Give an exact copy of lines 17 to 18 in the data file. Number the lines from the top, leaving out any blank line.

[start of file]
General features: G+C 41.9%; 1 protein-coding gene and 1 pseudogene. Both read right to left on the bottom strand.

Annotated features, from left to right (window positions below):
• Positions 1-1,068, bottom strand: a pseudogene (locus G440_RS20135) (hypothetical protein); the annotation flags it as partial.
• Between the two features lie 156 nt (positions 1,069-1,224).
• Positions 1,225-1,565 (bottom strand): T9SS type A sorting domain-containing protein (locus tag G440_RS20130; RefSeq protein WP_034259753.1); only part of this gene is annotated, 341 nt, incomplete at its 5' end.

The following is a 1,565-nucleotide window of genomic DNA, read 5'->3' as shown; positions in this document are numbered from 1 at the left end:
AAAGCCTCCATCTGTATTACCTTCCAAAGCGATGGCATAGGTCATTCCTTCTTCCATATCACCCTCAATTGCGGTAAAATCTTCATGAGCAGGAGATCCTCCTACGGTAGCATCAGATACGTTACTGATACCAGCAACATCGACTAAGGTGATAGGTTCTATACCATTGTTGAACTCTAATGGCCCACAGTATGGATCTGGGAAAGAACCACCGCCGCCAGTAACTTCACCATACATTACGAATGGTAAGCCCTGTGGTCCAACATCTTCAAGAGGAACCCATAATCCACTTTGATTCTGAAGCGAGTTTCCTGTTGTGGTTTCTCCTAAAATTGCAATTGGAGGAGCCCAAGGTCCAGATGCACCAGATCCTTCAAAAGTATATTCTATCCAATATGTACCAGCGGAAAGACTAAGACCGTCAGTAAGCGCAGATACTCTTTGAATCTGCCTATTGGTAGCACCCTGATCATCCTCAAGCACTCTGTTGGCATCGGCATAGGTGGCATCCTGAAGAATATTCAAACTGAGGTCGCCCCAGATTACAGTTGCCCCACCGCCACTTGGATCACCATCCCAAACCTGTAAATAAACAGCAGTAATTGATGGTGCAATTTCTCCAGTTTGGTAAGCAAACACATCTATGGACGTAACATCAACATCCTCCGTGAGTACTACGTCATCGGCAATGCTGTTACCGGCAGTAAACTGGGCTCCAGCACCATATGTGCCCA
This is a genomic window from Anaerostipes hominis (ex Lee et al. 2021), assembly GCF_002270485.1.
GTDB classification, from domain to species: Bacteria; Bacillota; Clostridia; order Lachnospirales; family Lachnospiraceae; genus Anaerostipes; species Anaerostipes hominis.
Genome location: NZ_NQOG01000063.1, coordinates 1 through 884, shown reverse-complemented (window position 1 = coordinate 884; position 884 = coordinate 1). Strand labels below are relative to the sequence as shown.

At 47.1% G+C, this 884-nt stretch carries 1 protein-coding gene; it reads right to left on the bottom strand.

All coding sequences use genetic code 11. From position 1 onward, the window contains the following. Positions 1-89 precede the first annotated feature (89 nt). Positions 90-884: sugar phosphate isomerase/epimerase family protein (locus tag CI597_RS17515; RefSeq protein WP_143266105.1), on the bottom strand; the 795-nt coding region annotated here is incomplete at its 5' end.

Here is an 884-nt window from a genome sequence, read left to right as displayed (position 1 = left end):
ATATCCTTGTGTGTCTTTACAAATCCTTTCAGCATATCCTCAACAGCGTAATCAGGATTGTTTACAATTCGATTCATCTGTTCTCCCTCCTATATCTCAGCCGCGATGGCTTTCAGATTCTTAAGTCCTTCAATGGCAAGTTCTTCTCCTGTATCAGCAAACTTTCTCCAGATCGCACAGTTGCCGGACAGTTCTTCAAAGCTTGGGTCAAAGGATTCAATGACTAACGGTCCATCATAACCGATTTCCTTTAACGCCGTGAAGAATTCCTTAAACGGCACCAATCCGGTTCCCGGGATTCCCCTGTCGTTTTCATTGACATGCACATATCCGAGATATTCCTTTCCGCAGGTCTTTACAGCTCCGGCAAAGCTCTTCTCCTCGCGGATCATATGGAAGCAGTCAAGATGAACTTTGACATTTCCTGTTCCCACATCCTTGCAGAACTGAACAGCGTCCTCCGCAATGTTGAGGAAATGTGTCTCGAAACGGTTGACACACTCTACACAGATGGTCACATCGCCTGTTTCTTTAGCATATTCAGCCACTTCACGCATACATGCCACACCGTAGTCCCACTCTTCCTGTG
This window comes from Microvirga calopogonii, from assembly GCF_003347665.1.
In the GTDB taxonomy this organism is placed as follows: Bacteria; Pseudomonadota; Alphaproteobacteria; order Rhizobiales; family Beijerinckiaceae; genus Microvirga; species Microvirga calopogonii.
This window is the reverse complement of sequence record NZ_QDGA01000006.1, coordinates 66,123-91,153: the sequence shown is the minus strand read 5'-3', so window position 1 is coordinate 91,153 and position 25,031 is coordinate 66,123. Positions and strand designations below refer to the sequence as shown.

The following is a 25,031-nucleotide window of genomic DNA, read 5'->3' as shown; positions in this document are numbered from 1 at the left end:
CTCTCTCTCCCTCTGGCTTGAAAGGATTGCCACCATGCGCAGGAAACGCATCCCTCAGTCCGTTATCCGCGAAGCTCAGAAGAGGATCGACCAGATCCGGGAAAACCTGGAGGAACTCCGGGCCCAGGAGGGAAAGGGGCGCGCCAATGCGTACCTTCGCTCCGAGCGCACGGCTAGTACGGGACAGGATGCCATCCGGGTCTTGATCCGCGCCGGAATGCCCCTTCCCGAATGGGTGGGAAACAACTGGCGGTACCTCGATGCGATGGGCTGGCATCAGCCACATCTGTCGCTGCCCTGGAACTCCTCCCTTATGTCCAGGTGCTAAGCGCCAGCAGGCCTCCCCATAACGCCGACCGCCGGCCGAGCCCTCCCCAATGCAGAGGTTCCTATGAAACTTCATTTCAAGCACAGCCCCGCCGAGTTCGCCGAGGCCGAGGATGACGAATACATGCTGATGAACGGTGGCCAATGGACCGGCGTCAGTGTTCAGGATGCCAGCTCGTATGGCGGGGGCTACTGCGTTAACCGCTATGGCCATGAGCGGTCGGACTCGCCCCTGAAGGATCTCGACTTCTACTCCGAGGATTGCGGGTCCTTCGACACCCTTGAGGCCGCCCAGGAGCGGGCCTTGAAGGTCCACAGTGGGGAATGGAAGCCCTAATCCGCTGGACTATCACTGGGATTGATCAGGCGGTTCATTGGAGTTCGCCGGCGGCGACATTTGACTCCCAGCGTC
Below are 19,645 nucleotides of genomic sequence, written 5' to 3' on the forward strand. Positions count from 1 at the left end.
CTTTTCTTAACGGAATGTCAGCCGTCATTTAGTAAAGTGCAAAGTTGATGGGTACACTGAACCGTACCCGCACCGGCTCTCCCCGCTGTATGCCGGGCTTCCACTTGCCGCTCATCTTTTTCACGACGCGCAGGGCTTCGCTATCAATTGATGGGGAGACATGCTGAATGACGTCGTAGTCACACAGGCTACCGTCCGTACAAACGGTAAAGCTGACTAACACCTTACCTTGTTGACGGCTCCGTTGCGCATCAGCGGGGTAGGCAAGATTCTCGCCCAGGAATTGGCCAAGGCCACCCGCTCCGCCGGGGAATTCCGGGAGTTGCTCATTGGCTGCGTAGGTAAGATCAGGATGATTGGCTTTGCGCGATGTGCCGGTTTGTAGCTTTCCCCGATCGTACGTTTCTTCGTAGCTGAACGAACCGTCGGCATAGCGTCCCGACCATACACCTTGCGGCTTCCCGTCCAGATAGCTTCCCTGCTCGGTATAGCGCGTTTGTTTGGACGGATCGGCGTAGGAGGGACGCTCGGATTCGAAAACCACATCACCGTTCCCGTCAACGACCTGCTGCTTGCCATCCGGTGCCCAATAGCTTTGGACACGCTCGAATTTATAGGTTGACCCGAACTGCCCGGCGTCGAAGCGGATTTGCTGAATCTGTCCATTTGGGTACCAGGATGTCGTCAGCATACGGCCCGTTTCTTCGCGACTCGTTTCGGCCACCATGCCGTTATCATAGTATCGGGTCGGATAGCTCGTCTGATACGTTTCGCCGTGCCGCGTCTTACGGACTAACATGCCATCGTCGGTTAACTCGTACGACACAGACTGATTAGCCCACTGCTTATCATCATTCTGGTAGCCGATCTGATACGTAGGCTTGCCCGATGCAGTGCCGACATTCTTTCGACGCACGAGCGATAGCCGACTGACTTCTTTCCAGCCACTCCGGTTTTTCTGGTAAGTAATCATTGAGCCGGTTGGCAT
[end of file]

This window is the reverse complement of sequence record NZ_QDGA01000006.1, coordinates 66,123-91,153: the sequence shown is the minus strand read 5'-3', so window position 1 is coordinate 91,153 and position 25,031 is coordinate 66,123. Positions and strand designations below refer to the sequence as shown.

The following is a 25,031-nucleotide window of genomic DNA, read 5'->3' as shown; positions in this document are numbered from 1 at the left end: